More Misjudging Nature?

Last week I wrote about how science interprets animal behavior through the lens of natural selection.  Every behavior must somehow fit into this very limited understanding of our world, thereby excluding any other explanations.  Scientists struggle to make sense of things like altruism in humans, looking for evolutionary causes rather than the possibility that we actually are altruistic at times.  And if humans can’t be allowed to actually be altruistic because it has no reliable natural selection explanation, then animals certainly can’t be credited with such complicated motivations.

We are accustomed to assuming that scientists are right, and that animals have no such emotions or motivations, and rather are more strictly and simply motivated by survival instincts that have needed to become masked and made more complicated in human beings alone – for no readily explainable reason.

So this video of two hippos driving off a crocodile about to drown a wildebeest, must have natural selection explanations.  The hippos couldn’t possibly have just decided to save the wildebeest.

The explanations in the article hold the natural selection line by denying any possible altruistic motives.  The croc was too close to the hippos is the first hypothesis, which triggers their aggressiveness.  But it’s clear in the video that this is not the case.  The hippos close on the crocodile from far more than two meters.  The second theory, that the splashing triggered their territorial urges, also seems unlikely.  Most of the splashing occurred earlier, and the hippos were nowhere to be seen.  What size is the territory that a hippo stakes out?  Do two hippos stake out the same territory and work together within it?  If they are sub-dominant males, are they acting on behalf of the dominant male?  Isn’t that his job?  And if they share the watering hole anyways, why would territory need to be staked out if the basic relationship between the two species is live and let live?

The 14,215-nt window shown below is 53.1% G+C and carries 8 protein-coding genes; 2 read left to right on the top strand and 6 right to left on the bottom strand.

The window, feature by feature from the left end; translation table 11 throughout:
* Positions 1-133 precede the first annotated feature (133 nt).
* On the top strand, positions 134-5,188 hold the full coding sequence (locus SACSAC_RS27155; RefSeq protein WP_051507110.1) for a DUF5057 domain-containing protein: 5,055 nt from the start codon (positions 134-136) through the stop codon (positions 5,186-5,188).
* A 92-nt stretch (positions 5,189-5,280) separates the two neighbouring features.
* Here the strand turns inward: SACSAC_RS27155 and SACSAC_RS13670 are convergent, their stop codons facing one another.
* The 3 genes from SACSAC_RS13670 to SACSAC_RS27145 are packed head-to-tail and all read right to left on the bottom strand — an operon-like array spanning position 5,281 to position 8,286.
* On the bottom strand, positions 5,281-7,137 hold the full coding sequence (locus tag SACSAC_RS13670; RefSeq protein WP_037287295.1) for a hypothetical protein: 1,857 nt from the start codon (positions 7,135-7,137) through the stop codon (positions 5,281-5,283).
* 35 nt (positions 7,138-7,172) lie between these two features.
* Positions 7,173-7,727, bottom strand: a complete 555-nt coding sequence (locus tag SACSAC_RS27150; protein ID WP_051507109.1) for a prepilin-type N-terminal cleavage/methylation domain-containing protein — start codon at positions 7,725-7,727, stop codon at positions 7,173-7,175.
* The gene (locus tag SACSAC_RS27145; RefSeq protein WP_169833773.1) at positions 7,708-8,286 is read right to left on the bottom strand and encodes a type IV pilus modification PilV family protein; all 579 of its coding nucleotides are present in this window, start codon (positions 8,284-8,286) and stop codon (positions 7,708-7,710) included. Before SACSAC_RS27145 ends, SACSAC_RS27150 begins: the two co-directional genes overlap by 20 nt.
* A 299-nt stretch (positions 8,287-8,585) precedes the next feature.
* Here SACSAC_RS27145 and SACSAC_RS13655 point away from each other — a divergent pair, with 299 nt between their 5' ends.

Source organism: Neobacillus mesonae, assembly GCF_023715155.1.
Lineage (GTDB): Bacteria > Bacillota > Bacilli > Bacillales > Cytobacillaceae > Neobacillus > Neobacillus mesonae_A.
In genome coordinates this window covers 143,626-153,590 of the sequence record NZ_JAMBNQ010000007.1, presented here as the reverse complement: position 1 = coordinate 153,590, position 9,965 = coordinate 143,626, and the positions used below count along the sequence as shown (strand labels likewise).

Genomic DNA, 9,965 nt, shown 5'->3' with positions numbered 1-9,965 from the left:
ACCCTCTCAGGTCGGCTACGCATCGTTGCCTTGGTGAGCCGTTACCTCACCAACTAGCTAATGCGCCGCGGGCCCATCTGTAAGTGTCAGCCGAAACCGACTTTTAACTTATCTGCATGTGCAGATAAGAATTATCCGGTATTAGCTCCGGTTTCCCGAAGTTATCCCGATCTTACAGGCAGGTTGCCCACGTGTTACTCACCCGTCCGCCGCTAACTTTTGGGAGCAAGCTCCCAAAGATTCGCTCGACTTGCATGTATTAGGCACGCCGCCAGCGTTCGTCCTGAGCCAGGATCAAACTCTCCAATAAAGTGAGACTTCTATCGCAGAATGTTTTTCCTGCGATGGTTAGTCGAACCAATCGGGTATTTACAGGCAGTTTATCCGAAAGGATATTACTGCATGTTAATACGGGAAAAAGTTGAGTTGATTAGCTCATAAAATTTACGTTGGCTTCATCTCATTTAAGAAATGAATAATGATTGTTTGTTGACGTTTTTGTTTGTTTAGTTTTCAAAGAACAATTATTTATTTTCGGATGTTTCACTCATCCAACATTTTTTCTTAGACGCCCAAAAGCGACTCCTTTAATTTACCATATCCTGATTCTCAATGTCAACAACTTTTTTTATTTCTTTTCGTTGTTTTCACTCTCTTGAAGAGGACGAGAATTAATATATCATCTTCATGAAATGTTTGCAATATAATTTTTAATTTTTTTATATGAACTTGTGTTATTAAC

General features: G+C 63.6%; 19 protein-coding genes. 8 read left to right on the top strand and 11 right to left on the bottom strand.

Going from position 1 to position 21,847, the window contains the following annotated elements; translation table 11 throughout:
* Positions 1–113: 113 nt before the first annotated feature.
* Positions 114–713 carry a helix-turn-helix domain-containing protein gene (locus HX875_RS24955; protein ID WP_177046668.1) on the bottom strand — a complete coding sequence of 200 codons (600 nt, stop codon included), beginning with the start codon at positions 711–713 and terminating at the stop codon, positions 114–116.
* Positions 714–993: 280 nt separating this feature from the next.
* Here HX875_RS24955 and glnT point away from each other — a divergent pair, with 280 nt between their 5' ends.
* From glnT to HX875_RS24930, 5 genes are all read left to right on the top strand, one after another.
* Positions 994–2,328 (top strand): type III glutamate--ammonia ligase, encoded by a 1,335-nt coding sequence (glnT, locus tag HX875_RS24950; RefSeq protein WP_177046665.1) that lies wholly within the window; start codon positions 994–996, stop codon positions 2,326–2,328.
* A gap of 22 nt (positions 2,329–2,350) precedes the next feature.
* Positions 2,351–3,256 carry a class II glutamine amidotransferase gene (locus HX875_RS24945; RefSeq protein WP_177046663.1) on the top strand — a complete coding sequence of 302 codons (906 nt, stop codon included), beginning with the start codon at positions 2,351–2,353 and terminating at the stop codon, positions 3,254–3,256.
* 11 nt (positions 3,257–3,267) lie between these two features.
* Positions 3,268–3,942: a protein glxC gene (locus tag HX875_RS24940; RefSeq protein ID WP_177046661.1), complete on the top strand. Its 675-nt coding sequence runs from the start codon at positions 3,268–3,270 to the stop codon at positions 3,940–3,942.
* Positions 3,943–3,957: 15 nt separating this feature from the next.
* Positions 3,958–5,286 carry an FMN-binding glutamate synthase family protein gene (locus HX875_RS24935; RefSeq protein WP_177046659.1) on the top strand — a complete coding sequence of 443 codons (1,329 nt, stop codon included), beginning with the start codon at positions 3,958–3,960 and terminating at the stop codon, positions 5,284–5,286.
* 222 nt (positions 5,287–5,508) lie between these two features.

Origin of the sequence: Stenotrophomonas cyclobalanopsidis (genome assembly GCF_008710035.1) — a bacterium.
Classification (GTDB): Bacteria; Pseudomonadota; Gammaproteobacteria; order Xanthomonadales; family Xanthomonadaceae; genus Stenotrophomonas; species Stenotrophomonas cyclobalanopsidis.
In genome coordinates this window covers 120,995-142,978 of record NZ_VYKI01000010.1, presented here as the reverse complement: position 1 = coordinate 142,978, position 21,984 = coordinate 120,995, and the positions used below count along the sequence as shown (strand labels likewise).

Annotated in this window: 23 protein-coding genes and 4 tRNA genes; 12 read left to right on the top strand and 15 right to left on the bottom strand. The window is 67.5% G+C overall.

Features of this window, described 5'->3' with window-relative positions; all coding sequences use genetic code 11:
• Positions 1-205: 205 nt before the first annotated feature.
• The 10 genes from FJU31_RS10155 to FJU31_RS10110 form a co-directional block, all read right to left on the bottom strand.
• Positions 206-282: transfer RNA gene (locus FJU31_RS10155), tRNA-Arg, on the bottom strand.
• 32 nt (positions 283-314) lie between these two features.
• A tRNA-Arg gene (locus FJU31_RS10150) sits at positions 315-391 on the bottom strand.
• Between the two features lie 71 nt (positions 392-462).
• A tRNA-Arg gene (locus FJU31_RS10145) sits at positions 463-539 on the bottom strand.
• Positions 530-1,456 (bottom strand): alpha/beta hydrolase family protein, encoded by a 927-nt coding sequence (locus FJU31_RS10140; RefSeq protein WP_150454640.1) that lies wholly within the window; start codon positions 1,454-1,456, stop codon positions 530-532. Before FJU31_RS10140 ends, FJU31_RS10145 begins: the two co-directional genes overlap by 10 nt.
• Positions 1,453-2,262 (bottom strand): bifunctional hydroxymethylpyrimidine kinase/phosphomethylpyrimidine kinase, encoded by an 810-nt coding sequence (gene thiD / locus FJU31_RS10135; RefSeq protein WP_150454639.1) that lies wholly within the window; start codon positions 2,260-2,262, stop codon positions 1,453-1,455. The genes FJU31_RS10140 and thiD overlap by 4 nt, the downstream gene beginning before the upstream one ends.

Of course, there are lots of questions for the altruistic explanation that are just as slippery to answer.  Why save this wildebeest and not every wildebeest?  But I don’t think the behavior of two individuals in a singular situation need dictate a policy of sorts among hippos.

I don’t intend to (or even wish to!) completely undermine and dismiss all scientific observations.  But it seems to me that the lens of natural selection forces scientists down a very narrow path when interpreting animal behavior.  Maybe it’s helpful to just admit that they are more complicated than we often give them credit for, something that ultimately makes creation that much more amazing.

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